Big Tech is committed to better combating violence against women on the Internet. History suggests they will be short.


Seven years after GamerGate, Facebook, Google, Twitter and TikTok collectively pledged to end what an open letter called a “pandemic of online abuse against women and girls.” The pledge follows the publication of the letter by the World Wide Web Foundation, which was signed by more than 200 influential women, including politicians and celebrities, and took place at the UN Women Generation Equality Forum in Paris. .

“This is a positive and necessary step that these companies have taken and which should now be a stepping stone for these companies to tackle online abuse against women as a top priority,” Azmina Dhrodia, WWWF Senior Policy Advisor on gender and data rights, told Forbes. This commitment comes after 14 months of virtual workshops sponsored by the WWWF in which representatives from Facebook, Google, Twitter and TikTok participated. All of them have emerged with plans to provide users with improved capabilities to control who can view, share, and comment on their content, as well as more effective ways to report abuse using new, more understandable tools.

However, a timeline for each of the four giants’ implementations has not been shared. “It’s a balance between being really ambitious about it, making sure it’s their top priority, while being realistic,” says Dhrodia.

Brianna Wu doesn’t hold her breath. “If you don’t commit to measuring results, I don’t think you’re serious,” the video game developer said. Forbes. Wu was a major target of Gamergate, the notorious organized online violence campaign targeting women in the video game industry that brought gender-based abuse to the public eye. In 2014, anonymous users posted personal information about Wu, including his address, on an 8chan bulletin board. Multiple death and rape threats, among other forms of harassment, including gruesome images sent by email, forced Wu to flee his home.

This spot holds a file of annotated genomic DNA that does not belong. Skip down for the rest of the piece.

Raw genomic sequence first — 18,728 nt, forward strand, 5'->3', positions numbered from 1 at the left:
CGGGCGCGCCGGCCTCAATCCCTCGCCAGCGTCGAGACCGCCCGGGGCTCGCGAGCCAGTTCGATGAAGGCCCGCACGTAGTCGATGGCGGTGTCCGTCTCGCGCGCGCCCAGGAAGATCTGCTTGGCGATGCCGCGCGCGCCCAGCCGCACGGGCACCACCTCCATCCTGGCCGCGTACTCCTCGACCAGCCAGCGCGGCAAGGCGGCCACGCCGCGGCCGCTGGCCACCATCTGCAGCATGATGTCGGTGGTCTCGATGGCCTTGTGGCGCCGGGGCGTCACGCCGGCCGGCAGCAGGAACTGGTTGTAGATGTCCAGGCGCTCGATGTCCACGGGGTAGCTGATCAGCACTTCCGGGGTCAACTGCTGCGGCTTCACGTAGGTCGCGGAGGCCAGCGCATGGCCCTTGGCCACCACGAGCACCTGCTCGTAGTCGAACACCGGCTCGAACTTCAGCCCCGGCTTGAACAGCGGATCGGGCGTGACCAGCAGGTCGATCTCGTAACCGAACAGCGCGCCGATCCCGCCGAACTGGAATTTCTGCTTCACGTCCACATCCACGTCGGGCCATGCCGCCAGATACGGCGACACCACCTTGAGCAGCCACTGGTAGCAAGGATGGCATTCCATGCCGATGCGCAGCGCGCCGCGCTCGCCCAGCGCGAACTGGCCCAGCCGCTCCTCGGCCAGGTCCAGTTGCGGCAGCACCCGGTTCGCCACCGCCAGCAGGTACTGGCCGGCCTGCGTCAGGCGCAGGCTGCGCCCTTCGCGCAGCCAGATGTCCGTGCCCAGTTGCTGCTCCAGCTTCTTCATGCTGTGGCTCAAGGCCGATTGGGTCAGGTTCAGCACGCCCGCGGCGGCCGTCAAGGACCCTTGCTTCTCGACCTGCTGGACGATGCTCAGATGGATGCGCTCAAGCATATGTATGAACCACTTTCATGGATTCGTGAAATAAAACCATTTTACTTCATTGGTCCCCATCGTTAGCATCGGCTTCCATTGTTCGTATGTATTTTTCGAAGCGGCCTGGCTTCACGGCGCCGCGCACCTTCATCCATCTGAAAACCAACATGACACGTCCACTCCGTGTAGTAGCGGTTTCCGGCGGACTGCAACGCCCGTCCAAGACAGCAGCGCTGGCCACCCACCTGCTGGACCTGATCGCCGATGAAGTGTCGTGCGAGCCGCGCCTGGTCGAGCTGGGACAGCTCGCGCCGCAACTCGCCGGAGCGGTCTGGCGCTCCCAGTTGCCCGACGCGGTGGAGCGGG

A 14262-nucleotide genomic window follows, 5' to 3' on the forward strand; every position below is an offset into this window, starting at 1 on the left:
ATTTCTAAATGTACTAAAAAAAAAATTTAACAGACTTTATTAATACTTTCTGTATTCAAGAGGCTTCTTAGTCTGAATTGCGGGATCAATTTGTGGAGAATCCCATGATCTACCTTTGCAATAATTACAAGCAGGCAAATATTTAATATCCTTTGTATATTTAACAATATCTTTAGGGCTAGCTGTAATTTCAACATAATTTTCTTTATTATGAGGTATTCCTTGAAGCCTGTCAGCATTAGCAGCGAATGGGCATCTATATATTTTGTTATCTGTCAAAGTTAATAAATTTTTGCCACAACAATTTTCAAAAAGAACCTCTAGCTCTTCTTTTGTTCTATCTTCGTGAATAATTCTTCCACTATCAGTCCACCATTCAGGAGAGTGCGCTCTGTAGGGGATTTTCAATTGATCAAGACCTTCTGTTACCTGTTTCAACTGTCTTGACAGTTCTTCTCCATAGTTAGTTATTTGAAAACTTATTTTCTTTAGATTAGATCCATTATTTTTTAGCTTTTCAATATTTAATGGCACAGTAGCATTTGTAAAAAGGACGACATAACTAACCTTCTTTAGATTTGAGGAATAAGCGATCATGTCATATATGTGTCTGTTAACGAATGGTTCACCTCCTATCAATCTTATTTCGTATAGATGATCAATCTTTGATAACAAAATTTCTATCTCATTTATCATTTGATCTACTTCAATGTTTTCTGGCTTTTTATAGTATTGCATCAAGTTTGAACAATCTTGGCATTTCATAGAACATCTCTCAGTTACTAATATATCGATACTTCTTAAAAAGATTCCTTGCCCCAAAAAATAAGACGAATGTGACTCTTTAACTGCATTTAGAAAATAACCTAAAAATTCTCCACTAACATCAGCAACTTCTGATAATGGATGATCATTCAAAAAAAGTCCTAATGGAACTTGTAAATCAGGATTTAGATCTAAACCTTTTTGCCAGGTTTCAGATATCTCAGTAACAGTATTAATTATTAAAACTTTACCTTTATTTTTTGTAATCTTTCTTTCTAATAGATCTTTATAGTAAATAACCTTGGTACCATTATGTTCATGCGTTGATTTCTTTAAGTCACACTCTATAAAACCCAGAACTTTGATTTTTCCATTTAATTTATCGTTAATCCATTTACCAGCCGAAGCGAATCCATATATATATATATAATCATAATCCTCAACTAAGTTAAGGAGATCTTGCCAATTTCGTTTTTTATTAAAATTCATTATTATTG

Now Wu demands more than words. “When I read a report that says Facebook is committed to helping women file more harassment reports, that sounds good,” she says. Forbes. “But are they allocating more budget for people to respond to it?” Do they commit to measuring the extent to which harassment is increasing or decreasing? “

Facebook, which posted on Wednesday about its commitment to advancing its Women’s Safety Hub but made no mention of the WWWF’s impending engagement, led Forbes to its report on the application of Community standards in response to a question on these measures. The report contains a section on bullying and harassment, and includes statistics on the “content implemented” in response to such cases, but says nothing about harassment of women in particular, who are more often targeted than men. In fact, the WWWF found that 38% of women and girls worldwide, and that the rates are even higher among women from marginalized groups, and particularly in black and LGBTQ communities.

Representatives from Twitter and TikTok stressed safety was a priority, but did not respond to questions about how new protocols developed during the workshops could measurably change abuse against women on their platforms. . Google also declined to discuss quantifiable results and instead directed Forbes to a Medium article from Jigsaw, the Google unit that tracks and analyzes emerging threats. The post recounts Google’s participation in WWWF’s engagement and describes its own digital security program for women which “aims to keep women safe around the world, by providing them with the skills to protect themselves from violence. , both online and offline. ”